Territory Stories

Partyline

Details:

Title

Partyline

Collection

National Rural Health Alliance newsletters and media releases; PublicationNT; E-Journals

Date

2013-07

Description

This publication contains may contain links to external sites. These external sites may no longer be active.; Made available via the Publications (Legal Deposit) Act 2004 (NT).

Notes

This publication contains many links to external sites. These external sites may no longer be active.; Includes Good Health and Wellbing in Rural and Remote Australia

Language

English

Subject

Rural Health Services -- Northern Territory -- Periodicals; Community Health Services -- Northern Territory -- Periodicals

Publisher name

The National Rural Health Alliance Inc.

Place of publication

Deakin (A.C.T.)

Volume

Number 47

Copyright owner

Check within Publication or with content Publisher.

Parent handle

https://hdl.handle.net/10070/260853

Citation address

https://hdl.handle.net/10070/490226

Page content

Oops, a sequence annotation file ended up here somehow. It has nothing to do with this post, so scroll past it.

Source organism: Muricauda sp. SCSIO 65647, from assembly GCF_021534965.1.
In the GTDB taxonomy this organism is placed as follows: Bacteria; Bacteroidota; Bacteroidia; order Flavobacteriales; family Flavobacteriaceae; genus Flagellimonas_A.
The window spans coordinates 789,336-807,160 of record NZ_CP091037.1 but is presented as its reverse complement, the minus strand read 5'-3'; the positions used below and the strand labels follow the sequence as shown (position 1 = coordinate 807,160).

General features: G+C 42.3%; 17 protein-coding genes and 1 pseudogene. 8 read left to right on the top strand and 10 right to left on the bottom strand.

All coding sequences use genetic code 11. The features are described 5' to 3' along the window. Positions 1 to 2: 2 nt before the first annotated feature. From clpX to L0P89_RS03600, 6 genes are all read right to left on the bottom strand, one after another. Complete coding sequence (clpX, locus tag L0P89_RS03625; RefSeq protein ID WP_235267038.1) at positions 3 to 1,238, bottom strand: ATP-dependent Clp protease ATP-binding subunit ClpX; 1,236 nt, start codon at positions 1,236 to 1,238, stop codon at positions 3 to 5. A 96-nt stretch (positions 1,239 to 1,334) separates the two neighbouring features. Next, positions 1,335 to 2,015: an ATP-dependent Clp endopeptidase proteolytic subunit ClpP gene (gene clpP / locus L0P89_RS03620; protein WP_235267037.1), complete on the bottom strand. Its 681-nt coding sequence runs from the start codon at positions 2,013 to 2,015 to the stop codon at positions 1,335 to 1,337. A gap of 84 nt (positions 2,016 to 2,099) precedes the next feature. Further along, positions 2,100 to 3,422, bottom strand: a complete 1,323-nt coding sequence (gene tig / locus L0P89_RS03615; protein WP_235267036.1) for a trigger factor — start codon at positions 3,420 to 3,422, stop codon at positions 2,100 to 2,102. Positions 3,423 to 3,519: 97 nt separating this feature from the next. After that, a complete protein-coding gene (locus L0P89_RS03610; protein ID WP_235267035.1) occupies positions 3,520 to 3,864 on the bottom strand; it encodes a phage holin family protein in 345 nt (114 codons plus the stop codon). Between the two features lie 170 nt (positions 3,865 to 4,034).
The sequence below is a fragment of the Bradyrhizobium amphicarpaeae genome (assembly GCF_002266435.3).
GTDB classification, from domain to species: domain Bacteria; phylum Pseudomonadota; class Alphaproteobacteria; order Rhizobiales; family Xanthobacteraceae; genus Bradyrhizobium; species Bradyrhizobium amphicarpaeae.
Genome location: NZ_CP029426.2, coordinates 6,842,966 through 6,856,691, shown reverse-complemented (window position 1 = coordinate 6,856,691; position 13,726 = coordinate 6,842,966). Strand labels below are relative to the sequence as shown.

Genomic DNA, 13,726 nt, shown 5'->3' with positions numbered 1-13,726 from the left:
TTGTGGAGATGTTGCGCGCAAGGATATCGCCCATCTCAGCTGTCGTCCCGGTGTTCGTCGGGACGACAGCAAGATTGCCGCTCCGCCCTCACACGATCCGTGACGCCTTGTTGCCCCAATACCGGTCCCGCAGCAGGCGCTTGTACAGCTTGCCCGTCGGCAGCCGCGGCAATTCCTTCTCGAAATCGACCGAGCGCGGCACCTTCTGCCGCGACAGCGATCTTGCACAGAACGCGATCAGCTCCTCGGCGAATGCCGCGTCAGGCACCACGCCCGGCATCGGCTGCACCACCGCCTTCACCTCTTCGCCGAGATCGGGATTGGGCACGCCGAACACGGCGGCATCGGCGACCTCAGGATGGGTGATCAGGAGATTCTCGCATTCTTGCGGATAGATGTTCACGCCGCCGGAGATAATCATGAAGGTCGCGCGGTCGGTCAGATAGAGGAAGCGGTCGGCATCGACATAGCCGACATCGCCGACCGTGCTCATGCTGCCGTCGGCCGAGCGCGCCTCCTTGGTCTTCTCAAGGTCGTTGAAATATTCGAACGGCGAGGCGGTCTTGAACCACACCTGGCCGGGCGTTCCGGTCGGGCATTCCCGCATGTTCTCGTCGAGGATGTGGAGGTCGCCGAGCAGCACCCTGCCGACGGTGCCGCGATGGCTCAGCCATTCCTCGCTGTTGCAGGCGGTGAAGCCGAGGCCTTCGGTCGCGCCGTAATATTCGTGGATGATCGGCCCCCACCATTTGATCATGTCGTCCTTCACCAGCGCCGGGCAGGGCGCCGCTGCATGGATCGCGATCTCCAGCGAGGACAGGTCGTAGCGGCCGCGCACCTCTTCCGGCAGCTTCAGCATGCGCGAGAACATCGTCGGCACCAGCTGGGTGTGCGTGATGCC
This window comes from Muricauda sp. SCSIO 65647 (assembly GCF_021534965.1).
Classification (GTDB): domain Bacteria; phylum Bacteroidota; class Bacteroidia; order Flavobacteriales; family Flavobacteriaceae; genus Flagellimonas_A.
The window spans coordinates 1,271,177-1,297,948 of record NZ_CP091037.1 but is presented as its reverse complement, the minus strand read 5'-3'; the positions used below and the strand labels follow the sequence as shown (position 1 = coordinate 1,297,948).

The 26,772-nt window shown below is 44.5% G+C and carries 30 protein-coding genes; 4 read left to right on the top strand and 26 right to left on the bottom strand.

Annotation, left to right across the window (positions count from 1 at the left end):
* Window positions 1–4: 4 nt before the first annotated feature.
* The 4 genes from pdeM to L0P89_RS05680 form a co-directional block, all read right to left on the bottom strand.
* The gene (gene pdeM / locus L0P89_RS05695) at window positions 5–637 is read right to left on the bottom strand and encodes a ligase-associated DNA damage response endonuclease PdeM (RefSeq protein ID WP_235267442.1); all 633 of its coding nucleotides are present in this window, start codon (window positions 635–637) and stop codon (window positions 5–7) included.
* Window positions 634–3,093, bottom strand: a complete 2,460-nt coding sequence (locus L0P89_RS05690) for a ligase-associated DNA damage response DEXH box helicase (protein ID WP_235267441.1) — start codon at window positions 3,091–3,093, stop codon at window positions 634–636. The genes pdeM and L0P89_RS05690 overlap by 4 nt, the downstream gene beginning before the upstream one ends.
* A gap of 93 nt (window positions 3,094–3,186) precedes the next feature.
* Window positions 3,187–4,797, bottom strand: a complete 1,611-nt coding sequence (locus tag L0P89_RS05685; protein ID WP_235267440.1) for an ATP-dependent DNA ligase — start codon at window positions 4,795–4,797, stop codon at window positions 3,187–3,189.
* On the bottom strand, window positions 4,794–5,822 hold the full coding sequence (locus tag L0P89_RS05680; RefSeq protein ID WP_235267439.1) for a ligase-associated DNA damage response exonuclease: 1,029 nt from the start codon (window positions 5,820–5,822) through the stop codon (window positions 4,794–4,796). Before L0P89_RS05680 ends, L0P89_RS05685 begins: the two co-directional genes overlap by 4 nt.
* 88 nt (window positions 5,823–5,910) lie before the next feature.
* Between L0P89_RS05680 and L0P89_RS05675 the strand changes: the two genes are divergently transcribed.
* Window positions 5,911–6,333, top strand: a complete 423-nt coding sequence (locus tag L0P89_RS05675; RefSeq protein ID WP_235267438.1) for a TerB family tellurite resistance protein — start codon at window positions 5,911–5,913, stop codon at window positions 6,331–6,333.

20 Partyline July 2013 I went with Maternal Child Health on a walk to Risewa today. Not many people from Kirakira have been there. This is the most magical unspoilt, untouched, unpolluted place and is exactly what I expected the Solomons to be. After a twenty minute drive to the new bridge we walked off the side of the road down into the wilderness, all of us carrying our gear for the clinic. These people are tough, very sure footed and walk like mountain goats. Our two hour walk with knee high river crossings took three and a half hours to complete, through thigh-deep water and strong rapids. It included rock climbing and, in the rain, trekking through slushy ankle deep, viscous mud. The river we were following was just magnificent. It is clear and flows rapidly. It reminded me of the Tully or Barron in North Queensland - but wider. The water was crisp, clear and strong. We crossed the river 18 times. The thing I loved about this is that there are no flying biting insects, no snakes, crocs or mozzies. Its really incredible. There are however red ants: almost microscopic red dot ants that bite and sting like fire. This area was severely affected by cyclone Freda and there are absolutely massive trees knocked down (so big they are 4-6 metres high on their sides). Needless to say the path was blocked (several times). Im sure we were lost many times on the way there because the journey back only took two and a half hours. There are massive cliff faces that were eroded by the cyclone and part of the walking track was along this edge and it was obvious parts of it had fallen in. I had to watch every single step of this journey and stumbled several times, as did the others. You would be lucky to get out alive if you fell. We walked through banana plantation, taro plantation, cocoa plantation, teak, sweet potato, pineapple ... there would Walk to RiseWa RURAL HEALtH LEgENd, BRUCE HARRIS, NOW LIvINg ON QUEENSLANdS gOLd COASt, REPORtEd tO Partyline tHAt HE HAd tAKEN FOUR BONd UNIvERSIty StUdENtS (ALL BUshFIRE* MEMBERS) tO tHE SOLOMON ISLANdS WHERE tHEy SPENt A MONtH WORKINg IN REMOtE COMMUNItIES. At HIS SUggEStION, WE INvItEd ONE OF tHOSE StUdENtS, FIONA MCKINNON, tO SHARE HER StORy. HERE IS ONE dAy ... The Bond University Society of Health for Indigenous and Rural Experience (BUSHFIRE) is a student-run club founded by Bond University medical students. The club aims to create a strong interest in rural and Indigenous health within the Bond University health community. www.gobushfire.org *


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